Chandigarh MC writes to Haryana Pollution Control Board to check discharge of untreated sewage in Sukhna choe
MC claims that all the sewage outlet points into Sukhna choe have been closed and instead contends the untreated water is being discharged from the choe coming from Panchkula.Updated: Sep 03, 2020, 01:11 IST
Municipal commissioner KK Yadav has shot off a letter to the Haryana Pollution Control Board seeking immediate corrective action on the untreated sewage being discharged in a nullah that merges with the Sukhna choe.
In the letter dated September 1, Yadav states, “Untreated sewer water is being disposed into a nullah (choe) passing through Sector 7 and other areas of Panchkula. This choe merges into the Sukhna choe and finally goes into Ghaggar river, polluting it.”
The executive committee, constituted by the National Green Tribunal (NGT), on August 16 had directed the MC to take immediate action to identify the area discharging the effluent in the choe. It had also asked the MC to take action against the defaulting agency under the provisions of the Water Act.
Yadav had formed a team headed by the MC chief engineer to examine the issue. The team had visited the site and observed that the polluted water was being discharged from Panchkula side. The matter was again discussed in a meeting of the executive committee on August 19. Thereafter, Yadav sent the letter to HPCB.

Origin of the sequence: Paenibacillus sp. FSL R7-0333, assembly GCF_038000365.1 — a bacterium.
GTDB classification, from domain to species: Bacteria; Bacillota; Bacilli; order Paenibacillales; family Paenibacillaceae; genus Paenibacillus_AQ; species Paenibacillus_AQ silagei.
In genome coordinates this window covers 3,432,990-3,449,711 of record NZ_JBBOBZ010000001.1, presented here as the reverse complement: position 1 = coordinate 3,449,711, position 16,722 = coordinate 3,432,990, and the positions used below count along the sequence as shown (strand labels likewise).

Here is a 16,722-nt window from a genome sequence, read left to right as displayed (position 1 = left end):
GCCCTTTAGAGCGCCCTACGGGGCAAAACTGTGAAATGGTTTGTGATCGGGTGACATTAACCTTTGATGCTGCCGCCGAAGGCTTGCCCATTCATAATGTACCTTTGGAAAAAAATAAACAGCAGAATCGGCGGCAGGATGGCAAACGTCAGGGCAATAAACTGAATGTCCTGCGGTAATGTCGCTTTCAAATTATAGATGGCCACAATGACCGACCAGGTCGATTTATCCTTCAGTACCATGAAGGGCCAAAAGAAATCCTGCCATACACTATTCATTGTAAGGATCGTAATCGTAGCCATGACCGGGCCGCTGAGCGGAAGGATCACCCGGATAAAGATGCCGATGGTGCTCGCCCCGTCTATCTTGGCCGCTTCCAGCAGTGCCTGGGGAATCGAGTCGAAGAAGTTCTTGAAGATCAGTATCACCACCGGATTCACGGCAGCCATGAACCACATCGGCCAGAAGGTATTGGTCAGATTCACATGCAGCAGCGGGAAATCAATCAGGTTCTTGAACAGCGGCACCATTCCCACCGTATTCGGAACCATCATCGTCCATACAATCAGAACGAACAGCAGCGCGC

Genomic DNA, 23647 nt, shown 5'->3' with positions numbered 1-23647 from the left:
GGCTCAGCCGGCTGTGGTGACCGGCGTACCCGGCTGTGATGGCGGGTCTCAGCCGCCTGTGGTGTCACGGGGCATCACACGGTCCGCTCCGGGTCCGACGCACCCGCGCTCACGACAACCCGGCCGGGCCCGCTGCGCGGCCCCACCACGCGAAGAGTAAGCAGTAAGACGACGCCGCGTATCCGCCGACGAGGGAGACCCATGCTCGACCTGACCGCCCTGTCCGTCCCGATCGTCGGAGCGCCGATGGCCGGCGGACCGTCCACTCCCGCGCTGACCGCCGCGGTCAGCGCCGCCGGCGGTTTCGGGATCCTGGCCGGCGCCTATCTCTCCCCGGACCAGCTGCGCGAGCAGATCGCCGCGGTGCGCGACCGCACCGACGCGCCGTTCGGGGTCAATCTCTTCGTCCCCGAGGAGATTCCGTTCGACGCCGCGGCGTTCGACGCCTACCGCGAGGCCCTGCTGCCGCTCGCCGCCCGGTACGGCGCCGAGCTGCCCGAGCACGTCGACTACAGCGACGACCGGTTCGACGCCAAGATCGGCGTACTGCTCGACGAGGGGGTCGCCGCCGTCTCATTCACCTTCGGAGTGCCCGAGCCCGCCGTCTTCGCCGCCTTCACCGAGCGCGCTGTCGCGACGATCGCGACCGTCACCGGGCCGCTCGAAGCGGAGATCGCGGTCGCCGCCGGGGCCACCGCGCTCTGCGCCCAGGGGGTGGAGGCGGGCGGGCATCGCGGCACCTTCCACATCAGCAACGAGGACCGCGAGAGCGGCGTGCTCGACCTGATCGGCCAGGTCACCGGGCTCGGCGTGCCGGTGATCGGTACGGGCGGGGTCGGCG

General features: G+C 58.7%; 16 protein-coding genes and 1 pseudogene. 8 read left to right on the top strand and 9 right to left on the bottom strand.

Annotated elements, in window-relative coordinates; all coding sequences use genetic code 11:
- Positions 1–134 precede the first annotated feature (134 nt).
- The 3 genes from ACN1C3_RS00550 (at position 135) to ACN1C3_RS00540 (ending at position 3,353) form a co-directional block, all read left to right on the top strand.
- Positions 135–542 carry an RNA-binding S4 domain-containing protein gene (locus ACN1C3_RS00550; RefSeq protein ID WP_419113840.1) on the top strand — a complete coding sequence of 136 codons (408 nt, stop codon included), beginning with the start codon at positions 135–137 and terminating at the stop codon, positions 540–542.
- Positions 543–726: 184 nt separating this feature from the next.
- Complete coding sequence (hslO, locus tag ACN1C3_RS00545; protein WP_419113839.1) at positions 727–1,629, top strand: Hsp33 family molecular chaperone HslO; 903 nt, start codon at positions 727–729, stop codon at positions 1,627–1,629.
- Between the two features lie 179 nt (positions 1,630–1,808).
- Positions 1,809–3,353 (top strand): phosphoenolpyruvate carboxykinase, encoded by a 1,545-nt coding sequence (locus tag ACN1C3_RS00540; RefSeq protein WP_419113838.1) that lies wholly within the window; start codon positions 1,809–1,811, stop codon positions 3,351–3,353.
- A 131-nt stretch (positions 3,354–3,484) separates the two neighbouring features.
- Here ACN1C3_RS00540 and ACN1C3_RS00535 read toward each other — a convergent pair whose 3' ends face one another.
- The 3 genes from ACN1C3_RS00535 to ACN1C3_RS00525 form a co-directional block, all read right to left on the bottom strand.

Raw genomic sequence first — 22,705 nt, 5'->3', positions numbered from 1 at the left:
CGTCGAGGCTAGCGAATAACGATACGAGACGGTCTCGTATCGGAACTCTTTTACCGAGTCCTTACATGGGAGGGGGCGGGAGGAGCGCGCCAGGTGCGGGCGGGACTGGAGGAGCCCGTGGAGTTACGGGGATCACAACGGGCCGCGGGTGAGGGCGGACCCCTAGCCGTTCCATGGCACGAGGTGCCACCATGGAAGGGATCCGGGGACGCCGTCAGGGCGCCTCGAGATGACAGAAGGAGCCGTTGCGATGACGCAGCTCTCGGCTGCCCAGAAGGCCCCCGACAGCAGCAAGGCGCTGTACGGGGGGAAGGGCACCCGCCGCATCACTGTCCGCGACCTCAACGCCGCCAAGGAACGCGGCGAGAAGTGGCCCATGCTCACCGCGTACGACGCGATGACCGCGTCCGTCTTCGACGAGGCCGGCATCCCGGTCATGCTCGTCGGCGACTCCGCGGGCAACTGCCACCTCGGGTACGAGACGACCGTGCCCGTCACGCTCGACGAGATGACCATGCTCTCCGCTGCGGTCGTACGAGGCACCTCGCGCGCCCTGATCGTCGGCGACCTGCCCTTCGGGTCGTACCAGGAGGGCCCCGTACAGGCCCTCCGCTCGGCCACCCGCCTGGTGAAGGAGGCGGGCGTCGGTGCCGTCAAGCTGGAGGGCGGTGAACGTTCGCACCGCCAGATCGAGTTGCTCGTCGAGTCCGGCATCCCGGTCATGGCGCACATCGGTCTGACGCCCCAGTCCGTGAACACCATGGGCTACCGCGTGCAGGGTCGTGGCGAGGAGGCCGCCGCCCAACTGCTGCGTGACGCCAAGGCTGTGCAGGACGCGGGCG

NGT DIRECTIONS ON POLLUTION OF GHAGGAR
The NGT panel has long sought checking of pollution in Sukhna choe, which carries water to Ghaggar river and the N-choe. In August last year, taking suo motu cognizance of media reports on pollution in Ghaggar, the NGT had directed the chief secretaries of Haryana, Punjab, Himachal Pradesh and Chandigarh to constitute a special task force (STF) to clean the river.
Directions to 100% treat sewage water or pay environmental compensation had been issued to the administration.
On its part, MC claims that all the sewage outlet points into Sukhna choe have been closed and instead contends the untreated water is being discharged from the choe coming from Panchkula.
BOTH SUKHNA CHOE AND N-CHOE POLLUTED
Water quality of both the Sukhna choe and N-choe as monitored by the Chandigarh Pollution Control Board indicates that the level of biochemical oxygen demand (BOD) is much higher than the permissible limit of 10mg per litre. A low BOD is an indicator of good quality water, while a high BOD points at pollution.
Sukhna choe and N-choe, which cross Chandigarh and merge with the Ghaggar, are among the river’s major pollutants. Even the quality of treated sewage that is discharged into these streams is poor because of outdated technology used in the MC–run treatment plants. These STPs are now being upgraded by the MC.